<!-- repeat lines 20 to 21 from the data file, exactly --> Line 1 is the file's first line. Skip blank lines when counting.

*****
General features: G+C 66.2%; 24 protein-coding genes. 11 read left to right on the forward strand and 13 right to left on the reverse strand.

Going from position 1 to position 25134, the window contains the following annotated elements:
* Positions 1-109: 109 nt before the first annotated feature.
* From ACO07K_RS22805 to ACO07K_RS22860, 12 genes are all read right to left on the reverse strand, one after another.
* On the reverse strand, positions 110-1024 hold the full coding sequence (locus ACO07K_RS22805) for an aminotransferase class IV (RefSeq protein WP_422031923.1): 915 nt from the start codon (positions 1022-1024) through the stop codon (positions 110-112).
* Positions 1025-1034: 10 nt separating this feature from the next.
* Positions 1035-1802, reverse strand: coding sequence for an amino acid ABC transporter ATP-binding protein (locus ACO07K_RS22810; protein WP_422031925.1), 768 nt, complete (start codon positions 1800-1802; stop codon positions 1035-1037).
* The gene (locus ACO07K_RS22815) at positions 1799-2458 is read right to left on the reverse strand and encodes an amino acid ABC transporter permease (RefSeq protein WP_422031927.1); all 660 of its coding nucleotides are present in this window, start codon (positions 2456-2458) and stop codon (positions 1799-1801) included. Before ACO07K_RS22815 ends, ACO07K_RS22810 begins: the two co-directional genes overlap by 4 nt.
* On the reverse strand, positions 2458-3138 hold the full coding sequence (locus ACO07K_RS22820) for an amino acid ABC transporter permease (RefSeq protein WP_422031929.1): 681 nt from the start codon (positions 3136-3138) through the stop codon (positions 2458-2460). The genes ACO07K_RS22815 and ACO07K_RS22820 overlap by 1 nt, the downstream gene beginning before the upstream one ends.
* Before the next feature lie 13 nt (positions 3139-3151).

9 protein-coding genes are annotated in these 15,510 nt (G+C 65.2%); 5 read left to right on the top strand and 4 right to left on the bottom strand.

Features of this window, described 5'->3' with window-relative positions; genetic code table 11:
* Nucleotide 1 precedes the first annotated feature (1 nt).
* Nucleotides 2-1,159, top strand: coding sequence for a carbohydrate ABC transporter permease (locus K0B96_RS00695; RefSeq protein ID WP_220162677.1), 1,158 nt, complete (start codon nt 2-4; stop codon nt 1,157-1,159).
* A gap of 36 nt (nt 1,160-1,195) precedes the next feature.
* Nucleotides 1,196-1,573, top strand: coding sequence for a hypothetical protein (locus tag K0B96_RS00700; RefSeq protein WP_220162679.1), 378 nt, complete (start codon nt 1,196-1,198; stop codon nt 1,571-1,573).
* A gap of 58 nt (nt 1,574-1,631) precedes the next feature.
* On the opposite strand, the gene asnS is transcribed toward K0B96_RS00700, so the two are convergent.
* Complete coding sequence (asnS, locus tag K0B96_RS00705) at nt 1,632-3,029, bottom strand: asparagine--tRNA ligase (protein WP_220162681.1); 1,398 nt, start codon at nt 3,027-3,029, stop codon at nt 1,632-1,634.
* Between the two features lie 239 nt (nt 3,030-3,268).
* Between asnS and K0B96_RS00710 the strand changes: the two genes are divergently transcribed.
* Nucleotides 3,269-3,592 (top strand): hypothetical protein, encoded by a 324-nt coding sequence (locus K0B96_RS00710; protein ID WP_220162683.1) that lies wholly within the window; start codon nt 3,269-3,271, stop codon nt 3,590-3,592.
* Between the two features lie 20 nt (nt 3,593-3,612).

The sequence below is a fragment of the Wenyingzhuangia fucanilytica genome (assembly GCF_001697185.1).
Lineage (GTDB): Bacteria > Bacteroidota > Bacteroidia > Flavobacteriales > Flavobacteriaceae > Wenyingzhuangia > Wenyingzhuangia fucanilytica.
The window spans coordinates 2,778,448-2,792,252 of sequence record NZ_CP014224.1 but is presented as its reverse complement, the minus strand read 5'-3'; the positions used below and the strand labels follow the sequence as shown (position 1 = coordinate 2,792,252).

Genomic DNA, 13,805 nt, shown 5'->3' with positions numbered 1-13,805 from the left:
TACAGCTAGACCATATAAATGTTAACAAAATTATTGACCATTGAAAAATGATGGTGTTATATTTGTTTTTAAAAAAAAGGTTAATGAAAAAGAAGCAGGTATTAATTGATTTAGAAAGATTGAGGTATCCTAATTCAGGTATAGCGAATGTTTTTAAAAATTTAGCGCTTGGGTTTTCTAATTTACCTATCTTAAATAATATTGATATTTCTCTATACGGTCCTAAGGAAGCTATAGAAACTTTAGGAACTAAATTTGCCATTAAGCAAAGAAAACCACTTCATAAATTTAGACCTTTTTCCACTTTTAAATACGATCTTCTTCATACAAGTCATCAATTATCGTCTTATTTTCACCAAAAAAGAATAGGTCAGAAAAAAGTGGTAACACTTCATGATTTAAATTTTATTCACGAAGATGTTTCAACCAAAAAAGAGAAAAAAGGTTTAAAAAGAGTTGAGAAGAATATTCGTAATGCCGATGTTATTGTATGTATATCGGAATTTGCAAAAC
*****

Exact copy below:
* Between the two features lie 239 nt (nt 3,030-3,268).
* Between asnS and K0B96_RS00710 the strand changes: the two genes are divergently transcribed.